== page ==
Devotees of the Florence Griswold Museum are familiar with glorious, impressionistic visions of Connecticut, painted by Lyme Art Colony artists. The latest exhibition at the museum takes a look at another artistically renowned region: the Hudson River Valley.
"On Hudson: Highlights from the Albany Institute of History and Art" is part of an exchange between the Flo Gris and the Albany Institute of History & Art. Each is showing work from the other's collections, detailing a region's artistic heritage.
The Albany museum runs "Artistic Impressions: American Paintings from the Florence Griswold Museum" from Sept. 15 to Jan. 20.
The Albany Institute gave Amy Kurtz Lansing, curator at the Florence Griswold Museum, carte blanche to select pieces from its collection. She says the idea was to "really look for works that would have a big impact but would also give people a sense of what the distinctive culture of the Hudson Valley is - the Dutch heritage, the Hudson River School and just the river itself as an inspiration for art."
Indeed, wrapped up in the exhibition is a wealth of material covering years and years, with pieces from Dutch settlers, paintings by famed Hudson River School artists, and works by modern-day artists.
The Albany museum - which, at 221 years, is one of the oldest public museums in the country - possesses one of the most impressive collection of Hudson River School works in the U.S. Hudson River School artists like Thomas Cole and Frederic E. Church created epic wilderness landscapes that, in a way, helped to define America's identity.
Kurtz Lansing says the exhibition explores "the way (those works) have shaped how we think about the American landscape. When we look at those Hudson River School pictures, they seem so quintessentially American to us, and yet they're really pictures of a specific place. We have to remind ourselves, yes, we're looking at the Hudson Valley, at the Adirondacks."
Those paintings helped change the way Americans thought about the wilderness. During the 17th and 18th centuries, people saw nature as untamed and perilous, not necessarily something to be "admired for any intrinsic beauty," as the exhibition explains.
But some writers and painters began to view it differently, in terms of beauty and history.
"Before the Hudson River School, everybody had the idea that history was something that only Europe had. They looked at America and at nature and thought, it's kind of this raw stuff that's menacing and dangerous," Kurtz Lansing says. "They didn't realize there is great history - this kind of natural history - that is represented by our landscape. The Hudson River School painters gave Americans a way to recognize that, to appreciate what was grand and beautiful about nature here."
One of the artists, she adds, spoke about how the forests and mountains are America's castles and ruins.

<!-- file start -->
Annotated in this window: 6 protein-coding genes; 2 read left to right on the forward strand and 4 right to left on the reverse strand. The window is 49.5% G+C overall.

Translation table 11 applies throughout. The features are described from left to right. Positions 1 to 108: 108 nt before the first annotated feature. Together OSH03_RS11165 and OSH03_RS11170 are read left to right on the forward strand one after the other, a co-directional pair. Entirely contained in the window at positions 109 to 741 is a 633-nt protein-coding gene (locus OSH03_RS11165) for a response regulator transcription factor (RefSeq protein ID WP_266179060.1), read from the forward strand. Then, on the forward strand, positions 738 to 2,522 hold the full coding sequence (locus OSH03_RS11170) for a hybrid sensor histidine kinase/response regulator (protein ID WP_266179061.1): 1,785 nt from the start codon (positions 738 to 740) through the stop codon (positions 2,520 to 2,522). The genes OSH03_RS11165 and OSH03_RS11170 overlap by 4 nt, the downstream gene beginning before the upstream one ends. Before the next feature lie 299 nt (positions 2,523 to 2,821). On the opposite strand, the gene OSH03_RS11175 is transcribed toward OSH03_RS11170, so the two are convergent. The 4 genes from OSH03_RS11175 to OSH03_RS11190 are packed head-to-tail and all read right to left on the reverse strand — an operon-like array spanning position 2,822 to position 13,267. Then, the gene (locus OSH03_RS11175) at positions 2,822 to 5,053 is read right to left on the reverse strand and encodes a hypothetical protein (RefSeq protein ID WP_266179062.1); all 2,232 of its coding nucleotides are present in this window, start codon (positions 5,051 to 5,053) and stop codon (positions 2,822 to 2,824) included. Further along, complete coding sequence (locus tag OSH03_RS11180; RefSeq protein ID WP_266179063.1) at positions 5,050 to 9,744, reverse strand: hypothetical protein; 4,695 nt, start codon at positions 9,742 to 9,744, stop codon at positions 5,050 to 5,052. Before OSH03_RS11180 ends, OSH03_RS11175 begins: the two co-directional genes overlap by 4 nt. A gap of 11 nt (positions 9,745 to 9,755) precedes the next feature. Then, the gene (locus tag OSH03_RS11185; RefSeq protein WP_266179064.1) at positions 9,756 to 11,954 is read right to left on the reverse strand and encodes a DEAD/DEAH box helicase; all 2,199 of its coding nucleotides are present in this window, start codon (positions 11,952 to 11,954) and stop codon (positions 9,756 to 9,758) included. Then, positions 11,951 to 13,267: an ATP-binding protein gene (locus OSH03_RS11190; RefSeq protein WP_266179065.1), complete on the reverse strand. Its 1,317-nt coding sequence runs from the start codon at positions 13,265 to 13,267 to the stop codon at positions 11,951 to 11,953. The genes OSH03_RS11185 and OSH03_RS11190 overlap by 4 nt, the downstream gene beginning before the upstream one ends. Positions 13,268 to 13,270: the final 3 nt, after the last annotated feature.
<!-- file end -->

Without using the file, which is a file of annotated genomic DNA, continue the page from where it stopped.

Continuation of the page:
The exhibition describes the Hudson River School as the first truly American art movement. The phrase "Hudson River School," though, wasn't necessarily a compliment at the beginning. It described older, primarily self-taught landscaspe artists. Since then, though, it's become the term used for a group of esteemed landscape painters starting with Cole in 1825 continuing till around 1875.
Flo Gris spotlights some majestic works by such famous Hudson River names as Cole and Church. Two of Church's that are paired up show how much drama he could bring to a sky. In "Morning, Looking East on the Hudson Valley," clouds catch the light, transforming into shades of soft rose. The sky in "Twilight (Sunset)" delves into even deeper reds and oranges.
"On Hudson" also showcases works by Cole - paintings, of course, but also some of his drawings, such as an 1823 pen-and-dark-brown-ink one of a gnarled button wood tree. It's his earliest dated drawing from nature. Cole and some of his fellow Hudson River School painters were among the first American artists to recognize the importance of en plein air - meaning in the open air - sketching.
The modern pieces in the "On Hudson" give a striking glimpse at what the Hudson River School has inspired over time. Stephen Hannock's 2001 "Nocturne for the River Keeper, Green Light" concentrates on a darkly mysterious mountain, with a few dots of light emanating near the shore and reflecting off the water below. Hannock's paintings are renowned for their luminosity, which he created by using electric sanders to polish paintings between layers of oil paint and resin.
Bill Sullivan's 1990 "Twilight at Olana" is a landscape, too, but it's a riot of color. Clouds burst with hot reds and almost neon oranges and yellows, above a black landscape. (The Olana of the title, by the way, was Church's home.)
Kurtz Lansing notes that Sullivan started out as an abstract painter, but he was moved by Church's pictures. So much so, in fact, that he found a way to use color like an abstract artist would but also to tap into the exhilirating power that landscapes can have.